Eye witnesses say Governor Rochas has been spotted several times in recent weeks driving around the estate. When demolition officials visited on Saturday January 23, 2016 between 9.45.a.m and 11.45.a.m., without any notice or advance warning, they invaded Professor Paul Iheakaram’s residence, destroying all the crops in the family backyard garden comprising palm, banana, and plantain trees, and vegetables. The destruction of the palm trees exposed a substantial part of the house, leaving the occupants prone to external threats. Demolition officials boasted that they were acting on orders from the Government House, Owerri. If the demolition succeeds, hundreds of the pensioners, their tenants, dependents and families will be displaced, broken and humiliated, after long years of selfless service and contributions to national development. Majority of the retirees are old, sick, and have nowhere else they call home. Where they live now is the only tangible evidence of their 35 year-long service to their fatherland.

Many accuse the governor of continually taking spectacularly fickle steps towards infamy, unleashing on the people an unrivalled reign of political terror, social distress and economic hardship never witnessed since the state’s creation in 1976. Others insist that inhumanity and wickedness have been elevated as state policy.

SHELL CAMP.2
It needs to be emphasised that Imo’s steady descent into anarchy and executive recklessness is traumatising. No week passes without Imo being in the news for the wrong reasons. Just days ago, Governor Okorocha sacked scores of workers in 19 parastatals, agencies and departments after a so-called productivity audit, and stopped their salaries since Monday, January 4, 2016. Protests across the state are a daily phenomenon. It gets worse and there is no rescue in sight. More disturbingly, credible allegations chronicling the excesses of the current Imo leadership are too difficult to ignore. Many accuse the governor of continually taking spectacularly fickle steps towards infamy, unleashing on the people an unrivalled reign of political terror, social distress and economic hardship never witnessed since the state’s creation in 1976. Others insist that inhumanity and wickedness have been elevated as state policy. From one corner to the other, Imo citizens drown in tears, grief and despair theatrically imposed and enforced by the very leaders they elected to transform their lives.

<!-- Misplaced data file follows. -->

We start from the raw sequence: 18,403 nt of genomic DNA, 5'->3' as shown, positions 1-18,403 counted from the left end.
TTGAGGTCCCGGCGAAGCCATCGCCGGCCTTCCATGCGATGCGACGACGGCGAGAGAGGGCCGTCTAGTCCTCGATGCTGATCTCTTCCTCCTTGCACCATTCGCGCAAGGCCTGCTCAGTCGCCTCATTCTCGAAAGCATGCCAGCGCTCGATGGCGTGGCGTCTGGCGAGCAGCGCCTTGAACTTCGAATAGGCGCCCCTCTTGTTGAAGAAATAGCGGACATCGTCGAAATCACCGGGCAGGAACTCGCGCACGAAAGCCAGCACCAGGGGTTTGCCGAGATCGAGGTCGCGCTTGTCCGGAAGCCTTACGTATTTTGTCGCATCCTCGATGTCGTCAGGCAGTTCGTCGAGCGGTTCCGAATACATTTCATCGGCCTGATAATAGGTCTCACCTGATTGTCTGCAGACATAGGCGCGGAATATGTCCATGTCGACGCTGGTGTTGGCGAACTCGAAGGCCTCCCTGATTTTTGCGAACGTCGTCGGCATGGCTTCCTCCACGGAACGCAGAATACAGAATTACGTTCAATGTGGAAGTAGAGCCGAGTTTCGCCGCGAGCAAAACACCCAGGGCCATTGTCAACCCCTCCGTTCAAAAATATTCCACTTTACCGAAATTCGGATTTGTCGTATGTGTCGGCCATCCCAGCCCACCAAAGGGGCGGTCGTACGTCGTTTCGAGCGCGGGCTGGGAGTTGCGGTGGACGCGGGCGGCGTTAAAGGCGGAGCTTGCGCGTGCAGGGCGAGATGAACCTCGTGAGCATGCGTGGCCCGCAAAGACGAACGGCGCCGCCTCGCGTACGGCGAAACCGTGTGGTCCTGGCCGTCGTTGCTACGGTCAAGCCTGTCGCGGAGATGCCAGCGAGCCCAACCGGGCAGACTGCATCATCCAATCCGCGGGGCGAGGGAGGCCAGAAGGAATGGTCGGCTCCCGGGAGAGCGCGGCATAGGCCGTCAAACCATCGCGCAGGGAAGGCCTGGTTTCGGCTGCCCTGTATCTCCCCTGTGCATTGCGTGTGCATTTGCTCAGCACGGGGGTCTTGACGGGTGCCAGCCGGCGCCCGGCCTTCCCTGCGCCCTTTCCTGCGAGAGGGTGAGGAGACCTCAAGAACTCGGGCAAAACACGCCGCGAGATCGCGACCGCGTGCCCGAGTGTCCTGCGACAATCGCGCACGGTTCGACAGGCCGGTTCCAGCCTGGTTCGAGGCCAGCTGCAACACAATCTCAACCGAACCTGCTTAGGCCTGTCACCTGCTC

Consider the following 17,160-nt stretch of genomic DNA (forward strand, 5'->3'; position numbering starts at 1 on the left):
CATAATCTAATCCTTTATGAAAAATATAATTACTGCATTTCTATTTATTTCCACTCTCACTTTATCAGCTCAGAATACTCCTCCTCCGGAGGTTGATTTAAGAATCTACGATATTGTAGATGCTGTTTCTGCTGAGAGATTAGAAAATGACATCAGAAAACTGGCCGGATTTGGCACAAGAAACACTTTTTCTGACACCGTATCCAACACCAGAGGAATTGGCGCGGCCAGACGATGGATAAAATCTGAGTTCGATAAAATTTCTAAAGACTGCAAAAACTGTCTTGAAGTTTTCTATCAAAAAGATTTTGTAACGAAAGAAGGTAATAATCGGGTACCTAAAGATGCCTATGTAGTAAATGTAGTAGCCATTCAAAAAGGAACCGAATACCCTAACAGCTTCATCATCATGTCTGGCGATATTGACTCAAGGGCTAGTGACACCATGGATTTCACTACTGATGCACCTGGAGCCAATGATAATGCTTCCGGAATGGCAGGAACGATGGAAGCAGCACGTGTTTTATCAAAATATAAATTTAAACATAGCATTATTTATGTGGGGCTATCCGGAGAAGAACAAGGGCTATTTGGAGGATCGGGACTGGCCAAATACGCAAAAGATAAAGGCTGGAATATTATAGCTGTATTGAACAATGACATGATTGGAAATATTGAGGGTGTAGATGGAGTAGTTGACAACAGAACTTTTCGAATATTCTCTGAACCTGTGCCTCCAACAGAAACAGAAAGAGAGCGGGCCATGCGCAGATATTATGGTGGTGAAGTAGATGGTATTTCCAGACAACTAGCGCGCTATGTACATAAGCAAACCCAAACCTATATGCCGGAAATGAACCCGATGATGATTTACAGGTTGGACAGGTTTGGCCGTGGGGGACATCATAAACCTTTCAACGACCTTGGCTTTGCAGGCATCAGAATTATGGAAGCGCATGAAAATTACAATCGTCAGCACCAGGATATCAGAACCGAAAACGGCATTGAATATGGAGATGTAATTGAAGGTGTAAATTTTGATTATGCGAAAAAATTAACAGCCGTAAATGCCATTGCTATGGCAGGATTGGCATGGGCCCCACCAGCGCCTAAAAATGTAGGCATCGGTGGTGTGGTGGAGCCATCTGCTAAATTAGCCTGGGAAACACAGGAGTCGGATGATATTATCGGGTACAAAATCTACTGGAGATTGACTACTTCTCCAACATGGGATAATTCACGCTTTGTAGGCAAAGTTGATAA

Imo State is no longer the land of the learned, composed and the genteel. Successive governments of the state have histrionically shunned the people-centered ideological core Dee Sam Mbakwe entrenched in political governance, rolling back the decades of progress made in social, economic and human development. Governor Rochas can turn this situation around by giving succour instead of spreading grief; by putting an end to the unceasing rancorous engagement with the state’s labour leaders; by taking bold steps to reverse systemic anomalies that he met on ground, rather than exacerbating them. If he is not thinking in this direction already, one can only wonder how long the festival of errors in Imo State will last. Only time will tell.

Victoria Ibezim-Ohaeri is the executive director of Spaces for Change (www.spacesforchange.org), a policy advocacy organization based in Lagos, Nigeria. She can be reached on victoria@spacesforchange.org.